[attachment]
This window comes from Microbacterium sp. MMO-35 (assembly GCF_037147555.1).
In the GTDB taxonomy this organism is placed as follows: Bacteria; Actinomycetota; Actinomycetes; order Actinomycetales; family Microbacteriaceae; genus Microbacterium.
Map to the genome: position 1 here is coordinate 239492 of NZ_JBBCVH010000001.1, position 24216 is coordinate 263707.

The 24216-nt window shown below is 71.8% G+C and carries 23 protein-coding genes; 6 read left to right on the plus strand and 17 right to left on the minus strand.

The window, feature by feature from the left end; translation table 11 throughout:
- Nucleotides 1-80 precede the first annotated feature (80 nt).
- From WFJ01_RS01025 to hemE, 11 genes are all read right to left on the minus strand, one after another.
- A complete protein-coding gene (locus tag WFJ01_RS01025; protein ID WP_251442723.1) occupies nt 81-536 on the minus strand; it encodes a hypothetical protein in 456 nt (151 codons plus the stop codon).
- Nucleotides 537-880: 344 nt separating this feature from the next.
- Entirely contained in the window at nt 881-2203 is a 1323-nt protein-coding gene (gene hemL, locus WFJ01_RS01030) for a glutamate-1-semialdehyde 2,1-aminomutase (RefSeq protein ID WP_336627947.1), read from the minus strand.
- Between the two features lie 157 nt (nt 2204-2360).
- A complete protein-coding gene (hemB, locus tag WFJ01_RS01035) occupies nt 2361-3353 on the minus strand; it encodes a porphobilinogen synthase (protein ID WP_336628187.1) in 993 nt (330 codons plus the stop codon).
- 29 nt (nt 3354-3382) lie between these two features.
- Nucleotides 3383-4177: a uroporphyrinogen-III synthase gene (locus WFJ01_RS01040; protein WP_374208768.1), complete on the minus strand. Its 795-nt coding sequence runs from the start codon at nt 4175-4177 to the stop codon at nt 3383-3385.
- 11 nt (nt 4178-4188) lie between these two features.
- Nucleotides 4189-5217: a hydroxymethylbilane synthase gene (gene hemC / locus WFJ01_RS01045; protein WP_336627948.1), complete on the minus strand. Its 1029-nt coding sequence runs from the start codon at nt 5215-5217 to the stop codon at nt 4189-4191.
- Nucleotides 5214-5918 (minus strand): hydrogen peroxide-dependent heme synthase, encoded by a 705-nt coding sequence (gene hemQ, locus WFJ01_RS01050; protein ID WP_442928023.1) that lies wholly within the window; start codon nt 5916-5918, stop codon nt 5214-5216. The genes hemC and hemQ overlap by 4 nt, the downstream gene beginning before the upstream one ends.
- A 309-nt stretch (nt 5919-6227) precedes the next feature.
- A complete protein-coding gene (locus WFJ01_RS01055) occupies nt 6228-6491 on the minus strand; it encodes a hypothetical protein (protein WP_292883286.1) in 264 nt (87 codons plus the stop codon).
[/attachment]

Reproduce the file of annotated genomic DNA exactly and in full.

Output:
This window comes from Microbacterium sp. MMO-35 (assembly GCF_037147555.1).
In the GTDB taxonomy this organism is placed as follows: Bacteria; Actinomycetota; Actinomycetes; order Actinomycetales; family Microbacteriaceae; genus Microbacterium.
Map to the genome: position 1 here is coordinate 239492 of NZ_JBBCVH010000001.1, position 24216 is coordinate 263707.

The 24216-nt window shown below is 71.8% G+C and carries 23 protein-coding genes; 6 read left to right on the plus strand and 17 right to left on the minus strand.

The window, feature by feature from the left end; translation table 11 throughout:
- Nucleotides 1-80 precede the first annotated feature (80 nt).
- From WFJ01_RS01025 to hemE, 11 genes are all read right to left on the minus strand, one after another.
- A complete protein-coding gene (locus tag WFJ01_RS01025; protein ID WP_251442723.1) occupies nt 81-536 on the minus strand; it encodes a hypothetical protein in 456 nt (151 codons plus the stop codon).
- Nucleotides 537-880: 344 nt separating this feature from the next.
- Entirely contained in the window at nt 881-2203 is a 1323-nt protein-coding gene (gene hemL, locus WFJ01_RS01030) for a glutamate-1-semialdehyde 2,1-aminomutase (RefSeq protein ID WP_336627947.1), read from the minus strand.
- Between the two features lie 157 nt (nt 2204-2360).
- A complete protein-coding gene (hemB, locus tag WFJ01_RS01035) occupies nt 2361-3353 on the minus strand; it encodes a porphobilinogen synthase (protein ID WP_336628187.1) in 993 nt (330 codons plus the stop codon).
- 29 nt (nt 3354-3382) lie between these two features.
- Nucleotides 3383-4177: a uroporphyrinogen-III synthase gene (locus WFJ01_RS01040; protein WP_374208768.1), complete on the minus strand. Its 795-nt coding sequence runs from the start codon at nt 4175-4177 to the stop codon at nt 3383-3385.
- 11 nt (nt 4178-4188) lie between these two features.
- Nucleotides 4189-5217: a hydroxymethylbilane synthase gene (gene hemC / locus WFJ01_RS01045; protein WP_336627948.1), complete on the minus strand. Its 1029-nt coding sequence runs from the start codon at nt 5215-5217 to the stop codon at nt 4189-4191.
- Nucleotides 5214-5918 (minus strand): hydrogen peroxide-dependent heme synthase, encoded by a 705-nt coding sequence (gene hemQ, locus WFJ01_RS01050; protein ID WP_442928023.1) that lies wholly within the window; start codon nt 5916-5918, stop codon nt 5214-5216. The genes hemC and hemQ overlap by 4 nt, the downstream gene beginning before the upstream one ends.
- A 309-nt stretch (nt 5919-6227) precedes the next feature.
- A complete protein-coding gene (locus WFJ01_RS01055) occupies nt 6228-6491 on the minus strand; it encodes a hypothetical protein (protein WP_292883286.1) in 264 nt (87 codons plus the stop codon).